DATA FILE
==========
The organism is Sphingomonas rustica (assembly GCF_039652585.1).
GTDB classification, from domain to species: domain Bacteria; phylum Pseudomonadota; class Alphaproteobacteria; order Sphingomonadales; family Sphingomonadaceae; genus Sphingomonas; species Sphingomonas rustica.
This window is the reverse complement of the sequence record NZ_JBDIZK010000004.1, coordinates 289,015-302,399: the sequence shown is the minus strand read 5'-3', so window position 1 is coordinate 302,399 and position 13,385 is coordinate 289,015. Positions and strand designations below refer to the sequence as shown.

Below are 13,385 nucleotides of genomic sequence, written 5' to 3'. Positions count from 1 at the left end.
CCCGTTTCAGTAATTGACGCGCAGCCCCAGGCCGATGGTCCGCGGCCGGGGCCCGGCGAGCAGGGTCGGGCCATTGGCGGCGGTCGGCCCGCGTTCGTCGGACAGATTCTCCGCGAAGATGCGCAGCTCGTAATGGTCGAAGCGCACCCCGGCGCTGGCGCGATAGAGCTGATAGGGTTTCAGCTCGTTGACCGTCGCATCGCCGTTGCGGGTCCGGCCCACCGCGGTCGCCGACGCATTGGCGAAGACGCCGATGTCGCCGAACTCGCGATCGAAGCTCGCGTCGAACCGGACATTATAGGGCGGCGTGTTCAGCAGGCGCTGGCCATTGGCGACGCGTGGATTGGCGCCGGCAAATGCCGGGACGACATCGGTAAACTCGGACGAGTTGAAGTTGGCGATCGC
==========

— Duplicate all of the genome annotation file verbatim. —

The organism is Sphingomonas rustica (assembly GCF_039652585.1).
GTDB classification, from domain to species: domain Bacteria; phylum Pseudomonadota; class Alphaproteobacteria; order Sphingomonadales; family Sphingomonadaceae; genus Sphingomonas; species Sphingomonas rustica.
This window is the reverse complement of the sequence record NZ_JBDIZK010000004.1, coordinates 289,015-302,399: the sequence shown is the minus strand read 5'-3', so window position 1 is coordinate 302,399 and position 13,385 is coordinate 289,015. Positions and strand designations below refer to the sequence as shown.

Below are 13,385 nucleotides of genomic sequence, written 5' to 3'. Positions count from 1 at the left end.
CCCGTTTCAGTAATTGACGCGCAGCCCCAGGCCGATGGTCCGCGGCCGGGGCCCGGCGAGCAGGGTCGGGCCATTGGCGGCGGTCGGCCCGCGTTCGTCGGACAGATTCTCCGCGAAGATGCGCAGCTCGTAATGGTCGAAGCGCACCCCGGCGCTGGCGCGATAGAGCTGATAGGGTTTCAGCTCGTTGACCGTCGCATCGCCGTTGCGGGTCCGGCCCACCGCGGTCGCCGACGCATTGGCGAAGACGCCGATGTCGCCGAACTCGCGATCGAAGCTCGCGTCGAACCGGACATTATAGGGCGGCGTGTTCAGCAGGCGCTGGCCATTGGCGACGCGTGGATTGGCGCCGGCAAATGCCGGGACGACATCGGTAAACTCGGACGAGTTGAAGTTGGCGATCGC